The busy back-to-school market has been winding down, as darker evenings and cooler weather chilled the pace of home sales and new listings throughout October; however, while year-over-year growth was smaller last month than compared to September, it still clocked in well above 2018 levels with 8,491 transactions, an increase of 14%, according to the latest data released by the Toronto Real Estate Board.
All types of homes for sale saw transactions edge up year over year, while home price growth continued to rise; the average home now fetches a price of $852,142, up 5.5%. The MLS Home Price Index, which measures the overall value of homes sold, also rose 5.8% year over year – the strongest annual rate of growth since December 2017, and indicating that higher-priced homes, such as detached houses, are contributing more to the overall sales mix.
Supply and Demand Continue to Diverge
While TREB’s analysts point to a number of factors fueling rising prices, the main issue remains a lack of new supply – the number of newly-listed homes fell 9.6% in October, widening the supply-and-demand gap and heating competition between home buyers. Currently, the Greater Toronto Area can be classified as a steep sellers’ market, with a sales-to-new-listings ratio of 65%, up from a balanced ratio of 51% one year ago.
TREB President Michael Collins expressed concern that this growing imbalance, combined with steady migration to the area, will return the market to the unsustainable price growth trends that defined the 2016 – early 2017 peak. He stated, “A strong regional economy obviously fuels population growth. All of these new households need a place to live and many have the goal of purchasing a home. The problem is that the supply of available listings is actually dropping, resulting in tighter market conditions and accelerating price growth.”
TREB’s Chief of Market Analysis Jason Mercer, adds that prices are poised to rise at an even faster pace in the future, as long as the disconnect between sales and new listings persist.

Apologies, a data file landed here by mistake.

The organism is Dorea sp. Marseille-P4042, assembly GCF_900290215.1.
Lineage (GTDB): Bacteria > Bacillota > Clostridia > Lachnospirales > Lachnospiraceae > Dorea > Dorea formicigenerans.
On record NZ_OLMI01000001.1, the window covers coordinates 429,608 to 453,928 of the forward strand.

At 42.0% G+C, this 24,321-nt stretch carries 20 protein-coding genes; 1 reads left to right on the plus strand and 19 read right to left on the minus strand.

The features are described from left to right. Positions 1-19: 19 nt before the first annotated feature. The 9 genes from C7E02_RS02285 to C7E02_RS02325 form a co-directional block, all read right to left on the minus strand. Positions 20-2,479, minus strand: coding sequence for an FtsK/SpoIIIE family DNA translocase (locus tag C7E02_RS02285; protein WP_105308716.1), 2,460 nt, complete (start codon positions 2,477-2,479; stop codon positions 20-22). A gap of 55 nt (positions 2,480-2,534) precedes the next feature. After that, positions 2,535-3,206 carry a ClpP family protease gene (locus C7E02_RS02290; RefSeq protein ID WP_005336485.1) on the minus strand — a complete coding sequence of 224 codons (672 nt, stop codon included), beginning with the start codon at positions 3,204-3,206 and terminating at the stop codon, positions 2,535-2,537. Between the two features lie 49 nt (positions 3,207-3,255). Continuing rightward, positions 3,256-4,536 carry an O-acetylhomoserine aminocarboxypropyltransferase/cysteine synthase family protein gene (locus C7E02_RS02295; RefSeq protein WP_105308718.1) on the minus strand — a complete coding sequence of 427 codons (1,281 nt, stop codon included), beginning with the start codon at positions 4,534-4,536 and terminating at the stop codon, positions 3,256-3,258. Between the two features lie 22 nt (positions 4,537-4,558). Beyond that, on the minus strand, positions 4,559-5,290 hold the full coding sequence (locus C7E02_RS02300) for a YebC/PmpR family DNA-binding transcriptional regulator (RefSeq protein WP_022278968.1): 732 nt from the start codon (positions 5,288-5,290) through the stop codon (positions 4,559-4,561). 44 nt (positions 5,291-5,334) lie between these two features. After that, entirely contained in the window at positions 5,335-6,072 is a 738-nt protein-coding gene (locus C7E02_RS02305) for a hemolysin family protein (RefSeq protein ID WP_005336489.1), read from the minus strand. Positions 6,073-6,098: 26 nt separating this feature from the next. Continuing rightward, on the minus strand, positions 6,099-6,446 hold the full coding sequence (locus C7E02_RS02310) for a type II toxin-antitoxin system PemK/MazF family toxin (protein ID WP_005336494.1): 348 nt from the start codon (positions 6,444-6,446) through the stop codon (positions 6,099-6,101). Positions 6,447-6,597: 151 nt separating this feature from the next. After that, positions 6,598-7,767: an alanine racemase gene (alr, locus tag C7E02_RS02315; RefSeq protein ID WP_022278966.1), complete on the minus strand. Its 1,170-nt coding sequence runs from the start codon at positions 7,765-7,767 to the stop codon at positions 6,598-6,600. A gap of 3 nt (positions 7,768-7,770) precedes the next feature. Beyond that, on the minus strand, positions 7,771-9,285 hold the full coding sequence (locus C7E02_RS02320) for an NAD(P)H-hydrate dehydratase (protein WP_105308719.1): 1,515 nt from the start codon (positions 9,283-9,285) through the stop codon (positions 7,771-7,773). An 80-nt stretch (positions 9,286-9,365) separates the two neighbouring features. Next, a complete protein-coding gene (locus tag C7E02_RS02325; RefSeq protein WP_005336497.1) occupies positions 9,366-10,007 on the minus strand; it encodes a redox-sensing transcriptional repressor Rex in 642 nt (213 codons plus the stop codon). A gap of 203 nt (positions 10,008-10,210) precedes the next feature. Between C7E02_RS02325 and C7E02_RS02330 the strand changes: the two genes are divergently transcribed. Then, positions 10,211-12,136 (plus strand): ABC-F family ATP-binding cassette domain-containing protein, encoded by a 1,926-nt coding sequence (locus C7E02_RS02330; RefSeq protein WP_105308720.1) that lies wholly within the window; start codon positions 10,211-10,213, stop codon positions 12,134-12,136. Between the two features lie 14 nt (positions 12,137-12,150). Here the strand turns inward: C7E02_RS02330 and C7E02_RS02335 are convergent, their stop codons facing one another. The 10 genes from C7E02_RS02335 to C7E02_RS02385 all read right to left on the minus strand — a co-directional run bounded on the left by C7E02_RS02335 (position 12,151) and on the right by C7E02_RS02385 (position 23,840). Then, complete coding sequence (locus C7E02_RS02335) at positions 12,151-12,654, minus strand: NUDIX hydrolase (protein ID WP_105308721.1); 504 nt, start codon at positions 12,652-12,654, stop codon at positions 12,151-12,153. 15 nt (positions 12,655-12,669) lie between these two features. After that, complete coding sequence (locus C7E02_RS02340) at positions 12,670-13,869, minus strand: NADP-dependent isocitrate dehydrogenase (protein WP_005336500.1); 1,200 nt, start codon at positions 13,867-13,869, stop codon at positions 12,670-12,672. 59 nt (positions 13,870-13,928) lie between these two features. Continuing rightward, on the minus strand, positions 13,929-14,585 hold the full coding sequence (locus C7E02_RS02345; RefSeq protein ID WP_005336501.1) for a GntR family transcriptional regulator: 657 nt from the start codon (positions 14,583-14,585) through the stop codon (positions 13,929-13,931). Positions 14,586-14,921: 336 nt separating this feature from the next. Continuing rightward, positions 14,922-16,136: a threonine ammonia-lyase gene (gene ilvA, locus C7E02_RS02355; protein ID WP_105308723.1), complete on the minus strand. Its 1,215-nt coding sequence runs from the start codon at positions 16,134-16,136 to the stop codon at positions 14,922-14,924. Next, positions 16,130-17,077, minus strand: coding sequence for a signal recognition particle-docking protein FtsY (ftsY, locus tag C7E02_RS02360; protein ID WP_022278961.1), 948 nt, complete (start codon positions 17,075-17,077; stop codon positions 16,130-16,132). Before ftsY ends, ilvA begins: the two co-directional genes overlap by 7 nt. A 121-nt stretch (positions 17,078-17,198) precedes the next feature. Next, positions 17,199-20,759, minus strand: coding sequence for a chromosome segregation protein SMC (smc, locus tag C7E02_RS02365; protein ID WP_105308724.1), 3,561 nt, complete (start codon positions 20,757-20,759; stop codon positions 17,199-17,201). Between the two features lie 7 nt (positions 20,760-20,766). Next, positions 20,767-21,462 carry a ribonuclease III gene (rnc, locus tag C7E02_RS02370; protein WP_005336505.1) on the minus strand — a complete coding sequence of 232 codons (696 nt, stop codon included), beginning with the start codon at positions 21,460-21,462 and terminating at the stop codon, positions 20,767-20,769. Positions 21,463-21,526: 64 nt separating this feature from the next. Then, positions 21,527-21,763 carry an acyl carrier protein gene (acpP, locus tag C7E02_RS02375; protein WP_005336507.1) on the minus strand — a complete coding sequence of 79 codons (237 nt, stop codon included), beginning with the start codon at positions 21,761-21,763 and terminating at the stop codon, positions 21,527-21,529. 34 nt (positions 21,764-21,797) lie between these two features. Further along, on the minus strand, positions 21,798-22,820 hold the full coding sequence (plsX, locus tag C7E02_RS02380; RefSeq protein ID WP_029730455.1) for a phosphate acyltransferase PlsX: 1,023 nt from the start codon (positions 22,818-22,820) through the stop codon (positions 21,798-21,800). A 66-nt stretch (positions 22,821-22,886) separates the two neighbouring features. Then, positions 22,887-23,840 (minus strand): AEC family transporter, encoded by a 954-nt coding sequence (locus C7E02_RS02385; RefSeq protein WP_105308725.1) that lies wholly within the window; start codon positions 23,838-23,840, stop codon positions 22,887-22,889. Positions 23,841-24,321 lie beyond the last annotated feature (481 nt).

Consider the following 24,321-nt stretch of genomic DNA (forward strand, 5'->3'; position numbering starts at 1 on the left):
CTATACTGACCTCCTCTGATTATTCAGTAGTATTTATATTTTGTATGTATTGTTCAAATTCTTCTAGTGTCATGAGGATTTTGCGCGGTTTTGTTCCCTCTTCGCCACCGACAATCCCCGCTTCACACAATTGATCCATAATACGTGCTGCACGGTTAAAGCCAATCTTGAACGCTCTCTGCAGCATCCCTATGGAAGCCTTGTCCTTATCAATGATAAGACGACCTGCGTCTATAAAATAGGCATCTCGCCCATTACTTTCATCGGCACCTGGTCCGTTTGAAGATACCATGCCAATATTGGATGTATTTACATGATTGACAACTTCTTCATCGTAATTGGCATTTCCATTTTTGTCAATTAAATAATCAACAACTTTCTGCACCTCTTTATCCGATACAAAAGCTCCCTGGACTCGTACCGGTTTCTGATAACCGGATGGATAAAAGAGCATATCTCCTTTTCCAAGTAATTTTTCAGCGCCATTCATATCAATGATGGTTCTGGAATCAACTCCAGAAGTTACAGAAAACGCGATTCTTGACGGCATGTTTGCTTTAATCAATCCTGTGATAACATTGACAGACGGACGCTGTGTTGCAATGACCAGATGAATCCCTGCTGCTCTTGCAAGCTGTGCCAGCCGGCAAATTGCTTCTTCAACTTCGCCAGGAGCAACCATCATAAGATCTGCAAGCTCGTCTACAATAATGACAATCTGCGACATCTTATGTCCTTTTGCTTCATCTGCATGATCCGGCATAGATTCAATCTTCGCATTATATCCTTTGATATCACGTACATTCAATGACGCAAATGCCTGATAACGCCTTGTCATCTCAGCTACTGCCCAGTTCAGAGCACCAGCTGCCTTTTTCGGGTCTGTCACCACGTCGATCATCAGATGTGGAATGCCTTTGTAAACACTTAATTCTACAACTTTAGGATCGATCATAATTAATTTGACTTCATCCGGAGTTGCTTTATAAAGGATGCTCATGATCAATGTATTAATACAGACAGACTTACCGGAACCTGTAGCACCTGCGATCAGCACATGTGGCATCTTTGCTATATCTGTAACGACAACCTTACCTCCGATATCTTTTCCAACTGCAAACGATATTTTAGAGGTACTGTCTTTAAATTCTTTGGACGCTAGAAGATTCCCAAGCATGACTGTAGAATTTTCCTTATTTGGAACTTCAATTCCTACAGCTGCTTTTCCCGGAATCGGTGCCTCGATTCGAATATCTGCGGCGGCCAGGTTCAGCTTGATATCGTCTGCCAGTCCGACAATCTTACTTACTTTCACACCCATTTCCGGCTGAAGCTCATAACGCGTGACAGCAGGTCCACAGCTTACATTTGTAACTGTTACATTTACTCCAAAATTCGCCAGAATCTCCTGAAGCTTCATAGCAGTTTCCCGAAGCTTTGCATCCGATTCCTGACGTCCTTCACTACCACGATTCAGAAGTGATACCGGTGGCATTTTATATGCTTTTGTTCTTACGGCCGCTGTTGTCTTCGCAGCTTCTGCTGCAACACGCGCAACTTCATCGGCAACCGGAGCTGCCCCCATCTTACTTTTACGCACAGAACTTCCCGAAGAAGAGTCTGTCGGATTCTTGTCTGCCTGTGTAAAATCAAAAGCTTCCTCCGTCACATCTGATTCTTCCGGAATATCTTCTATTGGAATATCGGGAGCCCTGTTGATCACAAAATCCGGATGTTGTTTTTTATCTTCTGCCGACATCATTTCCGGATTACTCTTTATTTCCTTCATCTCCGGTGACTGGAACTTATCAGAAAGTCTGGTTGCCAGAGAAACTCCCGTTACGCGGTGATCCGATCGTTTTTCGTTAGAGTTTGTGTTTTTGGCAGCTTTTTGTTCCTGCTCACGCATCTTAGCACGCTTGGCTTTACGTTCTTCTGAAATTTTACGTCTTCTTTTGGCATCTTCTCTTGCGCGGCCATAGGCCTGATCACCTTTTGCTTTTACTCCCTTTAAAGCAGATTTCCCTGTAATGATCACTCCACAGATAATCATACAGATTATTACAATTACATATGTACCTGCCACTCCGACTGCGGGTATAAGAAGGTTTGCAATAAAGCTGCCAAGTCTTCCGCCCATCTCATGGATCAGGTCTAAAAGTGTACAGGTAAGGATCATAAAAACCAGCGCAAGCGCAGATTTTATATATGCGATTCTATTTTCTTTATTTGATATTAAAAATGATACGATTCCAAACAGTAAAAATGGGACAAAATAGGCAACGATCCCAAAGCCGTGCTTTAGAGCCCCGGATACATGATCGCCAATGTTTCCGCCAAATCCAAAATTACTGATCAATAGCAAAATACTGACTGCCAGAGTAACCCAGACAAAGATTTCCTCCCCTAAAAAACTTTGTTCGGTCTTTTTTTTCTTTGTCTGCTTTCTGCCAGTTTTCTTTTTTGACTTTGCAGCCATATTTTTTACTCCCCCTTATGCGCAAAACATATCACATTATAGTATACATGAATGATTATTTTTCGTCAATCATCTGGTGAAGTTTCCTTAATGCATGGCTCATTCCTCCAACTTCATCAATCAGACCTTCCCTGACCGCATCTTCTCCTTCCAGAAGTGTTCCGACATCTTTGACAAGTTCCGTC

“As market conditions in the GTA have steadily tightened throughout 2019, we have seen an acceleration in the annual rate of price growth. While the current pace of price growth remains moderate, we will likely see stronger price growth moving forward if sales growth continues to outpace listings growth, leading to more competition between buyers,” he stated.
Strongest Sales Growth Seen in 905 Markets
The strongest uptick in activity was experienced in the 905 region, which includes the Halton, Brampton, and Mississauga real estate markets. Sales rose by a booming 17% with 5,196 transactions, and prices up 5.2% to an average of $805,623. The region is suffering from the same lack of new supply, as new listings dipped -11.7%, leading to a steep sellers’ market with a ratio of 64%.
Sales growth was less robust within the City of Toronto, which, at 3,295 transactions, increased by 9.4%. However, prices rose at the sharpest clip in the city, rising 6.3% to an average of $925,498. New listings fell -5.9%, and the sales-to-listings ratio remains firmly in sellers’ territory at 66.5%.
Condos Continue to Lead Market in Price Growth
As has been the longterm trend, the sharpest increase in price growth was seen at the most affordable end of the market; condo unit prices rose 9.6% year over year, to an average of $617,429. That well outpaces all other home types; semi-detached houses experienced an increase of 4.2% to $852,669, while townhouse prices rose 3.1% to $676,802. Detached houses remain above the $1-million mark at $1,049,300, up 3%.
However, rising demand remained hot for single-family homes, with detached sales surging 19.6%. Townhouses saw the greatest increase at 21.3%, perhaps indicating that buyers continue to seek low-rise housing at the lowest possible price point. Semi-detached houses and condos each saw sales increases of 5.9% and 5.1%, respectively.
Check out the infographics below to see how sales and prices have increased across all home types in the 905 and 416 markets: